Resources

UN Member States convened to undertake a comprehensive review of the progress achieved in realising the targets set out in the Declaration of Commitment on HIV/AIDS at the 2006 UNGASS Review Meeting.

Download this resource:

Intervention by Martine Ago, Ivory Coast:
The United Nations General Assembly
High-Level Meeting on HIV/AIDS


United Nations Headquarters
New York, USA, June 1, 2006

Your Excellency, the president of the United Nations General Assembly; Your Excellence, the Secretary General of the United Nations; and honored invitees, ladies and gentlemen:

I am Martine Ago, representative of sex professionals, from the Ivory Coast, a country that knows firsthand a military-political crisis with its crushing poverty, violence and degradation of the health system.

Download this resource:
Theme: Health

This report focuses on rape and violence perpetrated against sex workers in Phnom Penh, despite a drop in HIV rates among Cambodian citizens through it's 100% Condom Programme and other regulatory approaches that do not extend to rights and safety for sex workers.

Download this resource:

Research for Sex Work 4: Violence, Repression and Other Health Threats is a peer-reviewed publication for sex workers, activists, health workers, researchers, NGO staff and policy makers. It is available in English. All issues of Research for Sex Work can be found here.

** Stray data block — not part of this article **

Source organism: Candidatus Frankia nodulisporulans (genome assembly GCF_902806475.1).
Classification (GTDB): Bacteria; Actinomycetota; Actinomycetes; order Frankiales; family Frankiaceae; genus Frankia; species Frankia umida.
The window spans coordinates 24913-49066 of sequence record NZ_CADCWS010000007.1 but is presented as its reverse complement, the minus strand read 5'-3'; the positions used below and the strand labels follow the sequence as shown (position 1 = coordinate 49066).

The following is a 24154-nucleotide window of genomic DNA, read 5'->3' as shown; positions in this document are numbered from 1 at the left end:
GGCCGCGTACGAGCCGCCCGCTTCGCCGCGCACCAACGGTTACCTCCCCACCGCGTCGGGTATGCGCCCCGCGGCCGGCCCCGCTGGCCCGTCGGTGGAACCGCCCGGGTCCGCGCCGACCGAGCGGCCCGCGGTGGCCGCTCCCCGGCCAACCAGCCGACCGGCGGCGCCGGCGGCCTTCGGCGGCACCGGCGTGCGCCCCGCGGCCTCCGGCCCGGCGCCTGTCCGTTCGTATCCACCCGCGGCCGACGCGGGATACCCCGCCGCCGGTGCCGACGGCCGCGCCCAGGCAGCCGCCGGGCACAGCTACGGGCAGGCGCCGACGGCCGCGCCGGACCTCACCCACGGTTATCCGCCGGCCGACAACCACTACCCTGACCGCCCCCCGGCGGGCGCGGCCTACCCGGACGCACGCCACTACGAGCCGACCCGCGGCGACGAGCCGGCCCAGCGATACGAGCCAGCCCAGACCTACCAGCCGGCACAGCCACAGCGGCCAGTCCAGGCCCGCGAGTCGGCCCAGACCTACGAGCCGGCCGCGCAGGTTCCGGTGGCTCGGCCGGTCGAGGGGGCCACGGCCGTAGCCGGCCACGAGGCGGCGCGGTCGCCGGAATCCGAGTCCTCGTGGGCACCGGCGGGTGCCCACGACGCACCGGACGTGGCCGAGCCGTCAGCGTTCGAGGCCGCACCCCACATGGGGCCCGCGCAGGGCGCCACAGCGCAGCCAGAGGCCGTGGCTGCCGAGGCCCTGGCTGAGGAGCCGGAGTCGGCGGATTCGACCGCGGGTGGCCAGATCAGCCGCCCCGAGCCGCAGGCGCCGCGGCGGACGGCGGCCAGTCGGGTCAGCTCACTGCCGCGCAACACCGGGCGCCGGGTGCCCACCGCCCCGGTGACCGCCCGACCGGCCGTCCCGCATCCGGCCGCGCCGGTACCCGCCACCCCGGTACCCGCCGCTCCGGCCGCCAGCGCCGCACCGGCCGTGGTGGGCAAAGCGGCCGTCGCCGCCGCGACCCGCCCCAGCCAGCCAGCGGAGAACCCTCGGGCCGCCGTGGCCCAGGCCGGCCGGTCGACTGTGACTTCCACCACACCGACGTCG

Download this resource:

This article examines national news reports on prostitution of Russian women in northern Norway between 1990 and 2001. Applying critical discourse analysis, the author shows how this particular type of cross-border, rural prostitution is represented as sexual transaction, as a sociopolitical problem (of public order, public health, social/moral breakdown and stigma), and as a symbolic issue used to legitimize stricter border controls. Images of prostitutes, pimps and customers are also discussed.

Download this resource:

Women in many cultures have used lemon or lime juice for contraception and vaginal hygiene for centuries; however, despite rumours that say otherwise, these juices are not only ineffective as a microbicide to prevent transmission of HIV, but can actually cause HIV transmission more easily because of the damage that they do to vaginal tissues.

Download this resource:
Theme: Health